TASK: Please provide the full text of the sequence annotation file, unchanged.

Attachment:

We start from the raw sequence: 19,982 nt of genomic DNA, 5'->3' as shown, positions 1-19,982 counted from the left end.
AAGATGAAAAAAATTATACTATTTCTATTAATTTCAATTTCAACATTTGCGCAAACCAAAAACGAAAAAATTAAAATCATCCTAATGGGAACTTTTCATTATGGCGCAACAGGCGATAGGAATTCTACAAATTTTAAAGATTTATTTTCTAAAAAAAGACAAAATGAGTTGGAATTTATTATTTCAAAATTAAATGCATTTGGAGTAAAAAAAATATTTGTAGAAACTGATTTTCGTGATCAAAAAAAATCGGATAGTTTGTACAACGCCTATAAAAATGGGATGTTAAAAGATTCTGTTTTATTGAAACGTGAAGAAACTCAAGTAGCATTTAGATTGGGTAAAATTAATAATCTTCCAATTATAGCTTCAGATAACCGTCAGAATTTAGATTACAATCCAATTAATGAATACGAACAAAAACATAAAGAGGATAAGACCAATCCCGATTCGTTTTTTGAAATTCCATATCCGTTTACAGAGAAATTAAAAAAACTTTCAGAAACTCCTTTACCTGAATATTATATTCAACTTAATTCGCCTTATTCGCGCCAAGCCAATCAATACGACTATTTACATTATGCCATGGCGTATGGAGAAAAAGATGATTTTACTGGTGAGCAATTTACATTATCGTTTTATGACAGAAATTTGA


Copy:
We start from the raw sequence: 19,982 nt of genomic DNA, 5'->3' as shown, positions 1-19,982 counted from the left end.
AAGATGAAAAAAATTATACTATTTCTATTAATTTCAATTTCAACATTTGCGCAAACCAAAAACGAAAAAATTAAAATCATCCTAATGGGAACTTTTCATTATGGCGCAACAGGCGATAGGAATTCTACAAATTTTAAAGATTTATTTTCTAAAAAAAGACAAAATGAGTTGGAATTTATTATTTCAAAATTAAATGCATTTGGAGTAAAAAAAATATTTGTAGAAACTGATTTTCGTGATCAAAAAAAATCGGATAGTTTGTACAACGCCTATAAAAATGGGATGTTAAAAGATTCTGTTTTATTGAAACGTGAAGAAACTCAAGTAGCATTTAGATTGGGTAAAATTAATAATCTTCCAATTATAGCTTCAGATAACCGTCAGAATTTAGATTACAATCCAATTAATGAATACGAACAAAAACATAAAGAGGATAAGACCAATCCCGATTCGTTTTTTGAAATTCCATATCCGTTTACAGAGAAATTAAAAAAACTTTCAGAAACTCCTTTACCTGAATATTATATTCAACTTAATTCGCCTTATTCGCGCCAAGCCAATCAATACGACTATTTACATTATGCCATGGCGTATGGAGAAAAAGATGATTTTACTGGTGAGCAATTTACATTATCGTTTTATGACAGAAATTTGA